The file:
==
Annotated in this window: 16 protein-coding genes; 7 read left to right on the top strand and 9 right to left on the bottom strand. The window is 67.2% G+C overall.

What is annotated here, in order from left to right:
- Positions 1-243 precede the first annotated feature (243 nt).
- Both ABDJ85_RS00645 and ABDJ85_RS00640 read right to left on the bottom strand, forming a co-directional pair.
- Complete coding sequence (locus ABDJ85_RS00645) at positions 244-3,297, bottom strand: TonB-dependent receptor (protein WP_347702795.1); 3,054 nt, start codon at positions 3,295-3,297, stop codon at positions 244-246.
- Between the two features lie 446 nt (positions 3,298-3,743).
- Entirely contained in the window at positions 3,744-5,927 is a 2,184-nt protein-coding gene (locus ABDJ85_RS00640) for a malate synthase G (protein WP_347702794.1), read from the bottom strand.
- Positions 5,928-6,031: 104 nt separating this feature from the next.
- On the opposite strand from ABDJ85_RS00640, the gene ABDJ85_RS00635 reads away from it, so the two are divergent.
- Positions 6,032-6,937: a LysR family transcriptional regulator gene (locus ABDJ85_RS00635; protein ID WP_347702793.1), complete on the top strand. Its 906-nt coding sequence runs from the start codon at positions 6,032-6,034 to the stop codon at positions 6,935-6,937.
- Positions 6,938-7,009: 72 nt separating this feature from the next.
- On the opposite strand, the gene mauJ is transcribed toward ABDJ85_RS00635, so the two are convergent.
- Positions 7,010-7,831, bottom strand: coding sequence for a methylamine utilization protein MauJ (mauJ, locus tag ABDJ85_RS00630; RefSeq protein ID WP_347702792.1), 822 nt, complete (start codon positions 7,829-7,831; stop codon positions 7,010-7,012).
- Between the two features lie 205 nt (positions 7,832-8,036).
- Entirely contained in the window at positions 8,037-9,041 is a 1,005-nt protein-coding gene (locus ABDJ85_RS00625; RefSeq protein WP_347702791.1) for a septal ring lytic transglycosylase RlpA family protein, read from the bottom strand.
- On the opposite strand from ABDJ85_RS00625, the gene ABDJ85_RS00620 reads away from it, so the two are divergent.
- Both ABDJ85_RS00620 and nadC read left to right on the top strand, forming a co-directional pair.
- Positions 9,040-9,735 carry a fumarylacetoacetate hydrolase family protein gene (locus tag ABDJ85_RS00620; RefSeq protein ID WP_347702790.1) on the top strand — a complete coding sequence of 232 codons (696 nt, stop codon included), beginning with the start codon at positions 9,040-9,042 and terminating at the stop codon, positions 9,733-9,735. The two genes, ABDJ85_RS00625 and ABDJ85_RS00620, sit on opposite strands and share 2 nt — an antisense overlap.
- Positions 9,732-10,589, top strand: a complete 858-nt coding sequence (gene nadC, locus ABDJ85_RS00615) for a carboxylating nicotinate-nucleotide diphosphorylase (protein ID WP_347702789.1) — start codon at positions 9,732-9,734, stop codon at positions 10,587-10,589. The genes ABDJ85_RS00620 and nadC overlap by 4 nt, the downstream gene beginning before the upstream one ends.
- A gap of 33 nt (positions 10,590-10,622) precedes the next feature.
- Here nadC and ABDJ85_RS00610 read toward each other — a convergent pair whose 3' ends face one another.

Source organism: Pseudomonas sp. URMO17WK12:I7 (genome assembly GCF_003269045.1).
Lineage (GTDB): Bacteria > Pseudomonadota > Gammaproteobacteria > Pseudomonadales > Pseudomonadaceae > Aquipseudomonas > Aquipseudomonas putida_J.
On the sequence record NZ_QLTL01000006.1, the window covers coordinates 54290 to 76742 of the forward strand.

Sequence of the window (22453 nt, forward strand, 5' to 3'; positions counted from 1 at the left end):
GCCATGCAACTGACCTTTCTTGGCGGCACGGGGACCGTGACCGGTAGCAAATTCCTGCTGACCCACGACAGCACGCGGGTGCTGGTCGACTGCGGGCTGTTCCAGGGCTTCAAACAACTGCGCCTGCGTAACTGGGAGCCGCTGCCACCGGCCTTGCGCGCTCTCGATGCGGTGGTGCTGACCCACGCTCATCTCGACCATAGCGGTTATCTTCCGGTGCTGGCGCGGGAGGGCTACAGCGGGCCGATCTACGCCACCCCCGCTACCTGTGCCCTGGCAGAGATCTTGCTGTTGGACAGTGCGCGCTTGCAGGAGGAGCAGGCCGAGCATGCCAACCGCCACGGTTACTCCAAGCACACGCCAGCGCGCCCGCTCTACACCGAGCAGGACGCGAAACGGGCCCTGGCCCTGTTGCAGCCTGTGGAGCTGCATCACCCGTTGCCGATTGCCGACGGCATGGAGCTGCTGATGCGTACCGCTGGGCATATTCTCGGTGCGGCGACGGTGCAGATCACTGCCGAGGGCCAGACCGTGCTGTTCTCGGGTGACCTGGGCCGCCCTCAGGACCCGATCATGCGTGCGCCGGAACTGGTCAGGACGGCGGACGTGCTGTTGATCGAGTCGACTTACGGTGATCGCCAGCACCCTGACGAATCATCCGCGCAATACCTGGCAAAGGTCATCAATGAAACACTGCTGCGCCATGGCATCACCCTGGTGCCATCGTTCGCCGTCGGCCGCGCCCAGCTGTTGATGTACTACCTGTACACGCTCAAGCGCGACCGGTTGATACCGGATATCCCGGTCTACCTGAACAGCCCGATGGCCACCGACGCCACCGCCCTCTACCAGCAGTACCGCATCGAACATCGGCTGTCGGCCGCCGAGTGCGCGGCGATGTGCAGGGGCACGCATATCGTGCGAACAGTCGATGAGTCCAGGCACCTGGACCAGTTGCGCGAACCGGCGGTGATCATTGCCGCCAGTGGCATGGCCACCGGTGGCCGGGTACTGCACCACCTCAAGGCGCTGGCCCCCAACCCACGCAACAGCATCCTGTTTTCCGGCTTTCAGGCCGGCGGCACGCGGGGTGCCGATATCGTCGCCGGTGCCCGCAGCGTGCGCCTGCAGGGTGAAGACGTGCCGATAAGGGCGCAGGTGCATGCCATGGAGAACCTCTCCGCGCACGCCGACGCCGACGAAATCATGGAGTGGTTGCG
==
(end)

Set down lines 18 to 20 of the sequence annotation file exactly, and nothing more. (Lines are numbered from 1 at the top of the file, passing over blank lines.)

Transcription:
- Positions 9,040-9,735 carry a fumarylacetoacetate hydrolase family protein gene (locus tag ABDJ85_RS00620; RefSeq protein ID WP_347702790.1) on the top strand — a complete coding sequence of 232 codons (696 nt, stop codon included), beginning with the start codon at positions 9,040-9,042 and terminating at the stop codon, positions 9,733-9,735. The two genes, ABDJ85_RS00625 and ABDJ85_RS00620, sit on opposite strands and share 2 nt — an antisense overlap.
- Positions 9,732-10,589, top strand: a complete 858-nt coding sequence (gene nadC, locus ABDJ85_RS00615) for a carboxylating nicotinate-nucleotide diphosphorylase (protein ID WP_347702789.1) — start codon at positions 9,732-9,734, stop codon at positions 10,587-10,589. The genes ABDJ85_RS00620 and nadC overlap by 4 nt, the downstream gene beginning before the upstream one ends.
- A gap of 33 nt (positions 10,590-10,622) precedes the next feature.